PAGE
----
News and events archive 2004 - 2013

PEOPLE - RETIREMENTS

Professor Bill Brammar Retires

Senior Pro-Vice Chancellor Professor Bill Brammar has retired after 30 years’ service to the University

Farewell to Distinguished Professor and Senior Pro-Vice-Chancellor Bill Brammar

Senior Pro-Vice-Chancellor Professor Bill Brammar has retired after 30 years' service to the University

Friends and colleagues met to say farewell to Professor Brammar with the Vice-Chancellor, Professor Robert Burgess, and Dr Tim Harrison, Head of Biochemistry, paying glowing tributes to him.

Professor Burgess particularly highlighted the sagacious advice Bill proffered in his capacity as Senior Pro-Vice-Chancellor and reflected on his conscientious approach to all tasks that he undertook.

Professor Burgess recounted the occasion when he came to Leicester to be interviewed for the Vice-Chancellorship. He described how he researched the membership of the interview panel - which included Professor Brammar- and was told by a friend: ‘you can tell a lot by the way people play cricket and I can tell you that Bill plays cricket with a very straight bat, and you will find that is what he is like in all of your dealings with him. He is absolutely straight and he will aptly react on the basis of the qualities of the case.’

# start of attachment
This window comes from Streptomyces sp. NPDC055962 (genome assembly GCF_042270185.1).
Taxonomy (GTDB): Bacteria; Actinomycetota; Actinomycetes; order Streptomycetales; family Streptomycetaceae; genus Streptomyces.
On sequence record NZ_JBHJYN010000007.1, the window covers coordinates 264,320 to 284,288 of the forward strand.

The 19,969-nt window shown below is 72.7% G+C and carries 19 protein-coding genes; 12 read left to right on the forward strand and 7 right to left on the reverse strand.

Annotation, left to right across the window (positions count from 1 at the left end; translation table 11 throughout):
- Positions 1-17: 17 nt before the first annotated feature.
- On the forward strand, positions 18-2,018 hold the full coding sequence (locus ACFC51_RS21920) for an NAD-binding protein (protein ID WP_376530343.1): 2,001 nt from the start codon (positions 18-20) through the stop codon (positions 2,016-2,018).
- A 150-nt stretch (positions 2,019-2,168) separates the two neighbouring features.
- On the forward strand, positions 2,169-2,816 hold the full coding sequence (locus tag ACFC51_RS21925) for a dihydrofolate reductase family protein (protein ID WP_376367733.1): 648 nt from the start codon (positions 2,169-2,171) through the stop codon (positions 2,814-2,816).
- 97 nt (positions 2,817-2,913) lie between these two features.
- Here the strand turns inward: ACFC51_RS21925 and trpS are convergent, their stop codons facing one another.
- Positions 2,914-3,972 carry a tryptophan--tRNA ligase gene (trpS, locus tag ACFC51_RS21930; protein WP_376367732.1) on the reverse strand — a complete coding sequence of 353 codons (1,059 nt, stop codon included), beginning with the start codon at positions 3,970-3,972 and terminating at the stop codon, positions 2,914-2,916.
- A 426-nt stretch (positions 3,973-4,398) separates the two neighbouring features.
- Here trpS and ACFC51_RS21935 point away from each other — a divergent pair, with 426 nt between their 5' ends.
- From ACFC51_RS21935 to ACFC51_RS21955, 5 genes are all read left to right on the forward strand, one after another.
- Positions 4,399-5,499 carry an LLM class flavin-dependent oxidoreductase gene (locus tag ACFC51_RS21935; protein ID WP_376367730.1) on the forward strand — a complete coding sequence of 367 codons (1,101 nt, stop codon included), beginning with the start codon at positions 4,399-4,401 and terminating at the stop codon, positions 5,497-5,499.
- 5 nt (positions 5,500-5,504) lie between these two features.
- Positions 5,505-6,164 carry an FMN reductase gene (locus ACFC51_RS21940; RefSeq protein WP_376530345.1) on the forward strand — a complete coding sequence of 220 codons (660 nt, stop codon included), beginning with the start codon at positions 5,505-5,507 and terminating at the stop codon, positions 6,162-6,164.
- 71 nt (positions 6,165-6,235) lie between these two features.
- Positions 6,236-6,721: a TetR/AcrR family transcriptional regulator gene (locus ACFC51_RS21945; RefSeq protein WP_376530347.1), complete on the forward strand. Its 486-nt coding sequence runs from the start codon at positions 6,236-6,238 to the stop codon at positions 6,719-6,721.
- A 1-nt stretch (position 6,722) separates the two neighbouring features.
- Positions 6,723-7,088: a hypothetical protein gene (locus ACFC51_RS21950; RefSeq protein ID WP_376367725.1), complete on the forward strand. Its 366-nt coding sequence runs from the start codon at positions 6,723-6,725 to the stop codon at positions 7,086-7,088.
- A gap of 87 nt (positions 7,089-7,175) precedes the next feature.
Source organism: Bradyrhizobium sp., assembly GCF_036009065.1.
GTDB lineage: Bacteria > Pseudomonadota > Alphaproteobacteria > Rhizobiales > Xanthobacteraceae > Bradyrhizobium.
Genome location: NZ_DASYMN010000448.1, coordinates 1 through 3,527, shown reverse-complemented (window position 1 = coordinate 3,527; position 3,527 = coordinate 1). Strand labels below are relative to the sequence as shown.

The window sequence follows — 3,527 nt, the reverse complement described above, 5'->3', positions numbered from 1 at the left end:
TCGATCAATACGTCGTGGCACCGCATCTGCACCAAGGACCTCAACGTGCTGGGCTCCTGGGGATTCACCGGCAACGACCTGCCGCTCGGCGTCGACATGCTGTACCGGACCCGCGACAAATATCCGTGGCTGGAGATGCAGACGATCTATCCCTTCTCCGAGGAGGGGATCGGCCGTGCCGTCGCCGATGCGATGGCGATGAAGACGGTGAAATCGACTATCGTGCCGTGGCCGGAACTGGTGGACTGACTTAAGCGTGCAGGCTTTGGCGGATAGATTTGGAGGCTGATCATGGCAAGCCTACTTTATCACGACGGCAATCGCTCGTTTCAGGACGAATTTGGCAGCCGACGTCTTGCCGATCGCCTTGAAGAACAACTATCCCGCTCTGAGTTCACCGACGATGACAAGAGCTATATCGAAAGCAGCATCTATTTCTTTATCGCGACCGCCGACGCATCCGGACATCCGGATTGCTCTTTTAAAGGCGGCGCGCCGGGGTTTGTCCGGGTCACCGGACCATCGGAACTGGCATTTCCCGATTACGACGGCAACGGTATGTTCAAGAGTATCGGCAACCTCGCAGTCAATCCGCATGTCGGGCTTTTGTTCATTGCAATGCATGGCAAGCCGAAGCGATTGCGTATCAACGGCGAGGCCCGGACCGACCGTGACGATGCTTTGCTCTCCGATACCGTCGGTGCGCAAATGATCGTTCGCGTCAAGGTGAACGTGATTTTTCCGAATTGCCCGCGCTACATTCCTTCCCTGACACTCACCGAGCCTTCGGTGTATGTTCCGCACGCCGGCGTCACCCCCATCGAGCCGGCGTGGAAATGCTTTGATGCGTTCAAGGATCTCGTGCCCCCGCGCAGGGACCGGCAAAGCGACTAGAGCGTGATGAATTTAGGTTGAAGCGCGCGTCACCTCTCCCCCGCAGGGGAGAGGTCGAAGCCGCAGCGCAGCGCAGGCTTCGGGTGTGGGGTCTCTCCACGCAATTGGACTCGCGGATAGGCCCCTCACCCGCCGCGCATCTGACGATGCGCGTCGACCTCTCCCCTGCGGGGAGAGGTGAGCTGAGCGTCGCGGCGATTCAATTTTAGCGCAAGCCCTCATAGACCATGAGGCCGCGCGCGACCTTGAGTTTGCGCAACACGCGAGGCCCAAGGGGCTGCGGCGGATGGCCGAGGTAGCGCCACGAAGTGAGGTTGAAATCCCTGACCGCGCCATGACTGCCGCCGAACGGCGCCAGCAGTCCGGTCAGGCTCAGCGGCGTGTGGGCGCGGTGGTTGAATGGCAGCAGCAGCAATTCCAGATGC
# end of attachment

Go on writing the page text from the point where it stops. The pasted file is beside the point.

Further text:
Turning to Bill Brammar, Professor Burgess said: “I have to say that, in terms of my dealings with you, and watching you handle really difficult cases across the University, that is the hallmark for me of everything that you do. You are always even handed, always constructive and always helpful. One of the things we shall miss greatly, I am sure, is that when there are difficult circumstances to deal with you can guarantee that Bill is always very calm about everything. He is a very good person to have around to deal with difficulties and challenges.”

Highlighting other distinctive facets of Professor Brammar’s career, Professor Burgess paid particular tribute to his investment of time and effort on the research base of the University: “I must say I greatly admire the way in which you have interfaced not just with a part of the University, but with the whole University, and thought about how to develop the research base in the Social Sciences and the Humanities, along with thinking about the Natural and Life Sciences and Medicine, and I thank you very much for that. I am sure that there are many people in this room who feel that they have received a huge amount of support from you.”